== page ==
Opiate addiction is believed to be a disorder of the central nervous system resulting from continuous use of opiates. Because of prolonged opiate use, natural pain killers, known as endorphins, no longer function normally. Endorphins are no longer produced by the body because it is instead receiving opiates. Since these nerve cells in the brain have degenerated, a physical dependency results wherein the body must have a supply of opiates from an external source. If and when the individual no longer has a supply of opiates, the body experiences the trauma of withdrawal symptoms.
When you are addicted to drugs, the opiates in the drug stimulate “receptors” in the brain. When those receptors don’t get the opiates they crave, the brain tells the body and the body responds by going into “withdrawal.” These symptoms, i.e., anxiety, sleeplessness, muscle aches and pains, diarrhea, etc., are often accompanied by physical and psychological cravings for opiates. The package is most unpleasant and symptoms can last, in many cases, for weeks.
Withdrawal symptoms vary among people, even those addicted to the same drug. However, it is certain that these will include intense anxiety and a craving for the drug. As this craving is not met, withdrawal symptoms will become more severe, possibly even including depression. In short, withdrawal is a dangerous state, and it is both dangerous and ineffective to try to detoxify “cold turkey” and without medical supervision.
Opioid withdrawal can be dangerous and painful. Symptoms include: cramps, muscle and bone pain, chills, sweating, restless leg syndrome, flu-like symptoms, sneezing, vomiting, diarrhea, anxiety, dizziness, restlessness, nausea and depression. It is recommended to detox under the care of a licensed physician or treatment facility like the Lakehouse Recovery Center.
Opiate dependence is characterized by the inability to stop using opiates, including: morphine, heroin, codeine, Oxycodone, Hydrocodone, etc. Opiate dependence in this setting is defined as a combination of physiological, behavioral, and cognitive activity in which the use of a psychoactive drug becomes paramount to the user, especially in comparison with all other responsibilities and activities. It is characterized by an incessant need to obtain and use the drug. The World Health Organization and Diagnostic and Statistical Manual of Mental Disorders diagnose “dependence” as a condition including three or more of the following characteristics: a strongdesire or compulsive need to use a substance, difficulties controlling the amount or frequency of drug use, a physiological withdrawal state when drug use is stopped, evident tolerance to drug effects over an extended period of time, increasing neglect of responsibilities and hobbies due to drug use and/or obtainment, or persistence of drug use after negative physical affects have started to occur.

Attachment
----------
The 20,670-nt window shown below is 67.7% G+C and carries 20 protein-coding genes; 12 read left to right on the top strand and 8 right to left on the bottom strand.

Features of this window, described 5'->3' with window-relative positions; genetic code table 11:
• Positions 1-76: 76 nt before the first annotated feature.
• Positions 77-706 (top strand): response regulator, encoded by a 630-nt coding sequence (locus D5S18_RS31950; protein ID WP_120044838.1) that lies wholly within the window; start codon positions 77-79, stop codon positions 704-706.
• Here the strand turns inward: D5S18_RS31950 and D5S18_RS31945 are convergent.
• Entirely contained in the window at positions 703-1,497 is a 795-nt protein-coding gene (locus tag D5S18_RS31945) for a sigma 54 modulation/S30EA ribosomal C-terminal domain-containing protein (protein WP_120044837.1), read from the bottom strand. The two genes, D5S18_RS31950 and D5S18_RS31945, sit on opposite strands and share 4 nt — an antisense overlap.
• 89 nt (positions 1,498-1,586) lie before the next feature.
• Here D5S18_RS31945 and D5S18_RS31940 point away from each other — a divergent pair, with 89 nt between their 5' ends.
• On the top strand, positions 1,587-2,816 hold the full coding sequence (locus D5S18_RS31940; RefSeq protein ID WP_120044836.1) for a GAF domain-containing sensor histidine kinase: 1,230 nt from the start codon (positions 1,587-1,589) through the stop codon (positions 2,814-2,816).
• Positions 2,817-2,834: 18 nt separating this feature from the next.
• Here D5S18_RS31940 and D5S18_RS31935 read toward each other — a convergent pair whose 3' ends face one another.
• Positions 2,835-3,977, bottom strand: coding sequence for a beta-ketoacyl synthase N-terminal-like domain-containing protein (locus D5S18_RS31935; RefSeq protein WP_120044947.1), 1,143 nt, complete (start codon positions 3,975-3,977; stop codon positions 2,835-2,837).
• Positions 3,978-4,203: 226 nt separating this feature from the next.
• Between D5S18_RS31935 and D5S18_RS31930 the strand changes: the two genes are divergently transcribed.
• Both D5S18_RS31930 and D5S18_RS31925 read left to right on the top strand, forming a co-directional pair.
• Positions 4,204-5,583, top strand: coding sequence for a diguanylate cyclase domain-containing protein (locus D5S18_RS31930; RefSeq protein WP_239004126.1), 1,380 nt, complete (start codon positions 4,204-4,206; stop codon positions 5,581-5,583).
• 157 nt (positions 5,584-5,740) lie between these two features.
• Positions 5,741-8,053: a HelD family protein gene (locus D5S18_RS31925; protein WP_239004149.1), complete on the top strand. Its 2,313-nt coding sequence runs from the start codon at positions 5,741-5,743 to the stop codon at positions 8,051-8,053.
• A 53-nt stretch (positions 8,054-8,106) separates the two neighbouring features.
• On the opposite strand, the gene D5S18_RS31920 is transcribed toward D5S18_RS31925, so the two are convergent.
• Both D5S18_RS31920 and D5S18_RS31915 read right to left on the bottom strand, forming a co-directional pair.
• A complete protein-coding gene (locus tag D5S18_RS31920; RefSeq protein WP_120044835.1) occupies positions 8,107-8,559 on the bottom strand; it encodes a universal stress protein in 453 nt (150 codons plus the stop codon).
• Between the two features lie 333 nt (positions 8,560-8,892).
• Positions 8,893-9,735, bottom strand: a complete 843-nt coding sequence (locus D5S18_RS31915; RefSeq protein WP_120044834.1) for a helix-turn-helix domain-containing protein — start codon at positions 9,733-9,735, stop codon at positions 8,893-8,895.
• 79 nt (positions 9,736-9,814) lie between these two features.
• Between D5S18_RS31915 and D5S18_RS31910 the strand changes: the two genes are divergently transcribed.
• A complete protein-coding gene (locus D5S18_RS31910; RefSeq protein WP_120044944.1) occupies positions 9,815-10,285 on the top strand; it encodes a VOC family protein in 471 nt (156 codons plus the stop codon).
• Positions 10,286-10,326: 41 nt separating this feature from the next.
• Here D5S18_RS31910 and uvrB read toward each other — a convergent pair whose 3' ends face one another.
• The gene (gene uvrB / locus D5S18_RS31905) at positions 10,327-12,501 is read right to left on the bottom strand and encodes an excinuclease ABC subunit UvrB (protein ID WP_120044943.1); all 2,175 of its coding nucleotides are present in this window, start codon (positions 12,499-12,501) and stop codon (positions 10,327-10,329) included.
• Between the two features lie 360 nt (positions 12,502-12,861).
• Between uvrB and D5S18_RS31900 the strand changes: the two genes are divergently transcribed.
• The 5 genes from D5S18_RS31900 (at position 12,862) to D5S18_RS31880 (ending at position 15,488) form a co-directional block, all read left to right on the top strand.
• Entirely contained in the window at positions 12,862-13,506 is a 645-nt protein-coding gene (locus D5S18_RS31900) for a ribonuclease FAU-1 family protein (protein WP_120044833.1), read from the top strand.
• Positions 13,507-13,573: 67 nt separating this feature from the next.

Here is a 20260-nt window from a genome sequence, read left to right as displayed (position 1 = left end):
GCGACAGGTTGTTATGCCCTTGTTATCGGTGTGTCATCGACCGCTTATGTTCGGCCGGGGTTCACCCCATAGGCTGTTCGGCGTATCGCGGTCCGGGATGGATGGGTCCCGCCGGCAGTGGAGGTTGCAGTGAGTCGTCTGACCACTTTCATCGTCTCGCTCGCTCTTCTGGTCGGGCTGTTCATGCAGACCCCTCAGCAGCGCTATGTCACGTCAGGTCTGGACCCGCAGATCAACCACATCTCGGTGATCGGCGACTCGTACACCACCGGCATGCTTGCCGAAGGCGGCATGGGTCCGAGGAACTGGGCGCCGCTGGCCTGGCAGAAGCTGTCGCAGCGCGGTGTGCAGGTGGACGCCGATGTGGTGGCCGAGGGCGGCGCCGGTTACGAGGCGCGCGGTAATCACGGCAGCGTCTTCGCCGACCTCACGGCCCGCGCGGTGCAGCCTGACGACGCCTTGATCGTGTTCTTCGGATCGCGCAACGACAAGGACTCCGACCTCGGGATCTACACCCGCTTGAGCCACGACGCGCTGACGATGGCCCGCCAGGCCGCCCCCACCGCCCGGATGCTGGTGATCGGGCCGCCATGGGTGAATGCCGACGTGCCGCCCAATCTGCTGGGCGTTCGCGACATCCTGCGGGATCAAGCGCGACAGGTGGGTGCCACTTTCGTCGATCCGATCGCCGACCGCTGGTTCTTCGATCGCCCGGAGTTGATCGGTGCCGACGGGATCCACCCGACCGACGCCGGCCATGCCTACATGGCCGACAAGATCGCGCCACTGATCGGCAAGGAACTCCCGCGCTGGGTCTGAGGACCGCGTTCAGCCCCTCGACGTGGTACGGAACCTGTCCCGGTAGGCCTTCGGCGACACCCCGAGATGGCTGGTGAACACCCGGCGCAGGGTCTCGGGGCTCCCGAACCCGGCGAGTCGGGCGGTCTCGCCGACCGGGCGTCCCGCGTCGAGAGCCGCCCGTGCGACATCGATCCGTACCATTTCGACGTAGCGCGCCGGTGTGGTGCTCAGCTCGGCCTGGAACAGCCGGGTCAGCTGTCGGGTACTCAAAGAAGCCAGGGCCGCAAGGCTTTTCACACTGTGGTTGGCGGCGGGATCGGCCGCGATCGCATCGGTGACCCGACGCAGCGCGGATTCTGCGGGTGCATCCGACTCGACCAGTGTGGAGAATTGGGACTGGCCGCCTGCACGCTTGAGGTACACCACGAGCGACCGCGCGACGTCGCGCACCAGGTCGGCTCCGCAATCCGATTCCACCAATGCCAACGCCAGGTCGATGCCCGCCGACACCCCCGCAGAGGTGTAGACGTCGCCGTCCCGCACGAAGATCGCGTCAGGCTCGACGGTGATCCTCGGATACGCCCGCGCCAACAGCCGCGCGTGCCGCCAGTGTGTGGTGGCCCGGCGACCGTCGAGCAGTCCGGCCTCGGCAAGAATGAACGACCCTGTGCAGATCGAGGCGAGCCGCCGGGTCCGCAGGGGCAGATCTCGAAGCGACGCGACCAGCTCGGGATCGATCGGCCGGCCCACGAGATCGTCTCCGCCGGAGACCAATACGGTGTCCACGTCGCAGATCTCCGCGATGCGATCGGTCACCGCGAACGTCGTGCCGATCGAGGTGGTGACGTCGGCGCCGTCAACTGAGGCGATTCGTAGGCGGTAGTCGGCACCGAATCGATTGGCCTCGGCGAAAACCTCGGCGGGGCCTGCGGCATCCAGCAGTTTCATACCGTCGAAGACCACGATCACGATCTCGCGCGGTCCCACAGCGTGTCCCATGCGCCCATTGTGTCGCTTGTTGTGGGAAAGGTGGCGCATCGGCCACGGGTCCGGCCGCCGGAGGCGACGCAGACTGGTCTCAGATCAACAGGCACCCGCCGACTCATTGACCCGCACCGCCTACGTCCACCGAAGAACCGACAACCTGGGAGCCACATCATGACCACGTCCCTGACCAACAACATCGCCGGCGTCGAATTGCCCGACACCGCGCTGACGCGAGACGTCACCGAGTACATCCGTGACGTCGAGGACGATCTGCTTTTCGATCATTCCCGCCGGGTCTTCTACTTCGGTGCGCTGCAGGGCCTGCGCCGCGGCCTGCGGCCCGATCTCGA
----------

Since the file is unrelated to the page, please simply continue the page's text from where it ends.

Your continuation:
Opioids are typically prescribed for pain. The anti-depressive, anxiolytic and antipsychotic effects of opiate derivatives are believed to be why they can be so addictive. Addiction, as opposed to dependence, refers to the changes in the brain once opioids are used for an extended period of time. Studies show that the circuitry of the brain actually changes in response to the use of opioids. Our brains are trained to recognize life-sustaining activities, ensuring that we will perform them again. It associates these activities with pleasure or reward. This reward system can “hard-wire” such memories in the permanent wiring of the brain’s function. Over time, the brain teaches itself that this opioid use is necessary for survival, such as eating and breathing. The effect of this reward memory is that the person will continue to repeat this action of use or abuse, although it is evidently harmful. Simultaneously, the brain attempts to adapt to the extreme stimulation of this pleasure pathway. The brain tries to reduce the highs and lows that can happen during the cycles of opioid use and withdrawal. As a result of this problem, the user may experience lessened pleasure and joy from regular life activities. After a period of time, even opioid use will not spark this reward memory. A user will get to a point where the opioid is only used to function, not to experience a high. The portion of the brain involved in judgment and decision-making is also negatively affected. The impairment of this function is so impaired that an addict may not even recognize their addiction, justify their Opioid abuse/opiate dependence to family and friends, or minimize the consequences of their opiate dependence. The addict may also find themselves lying, stealing and committing crimes in order to obtain their opioid. These changes in the body and brain can result in cravings and memory recall for months, even years after Opioid withdrawal and termination of use.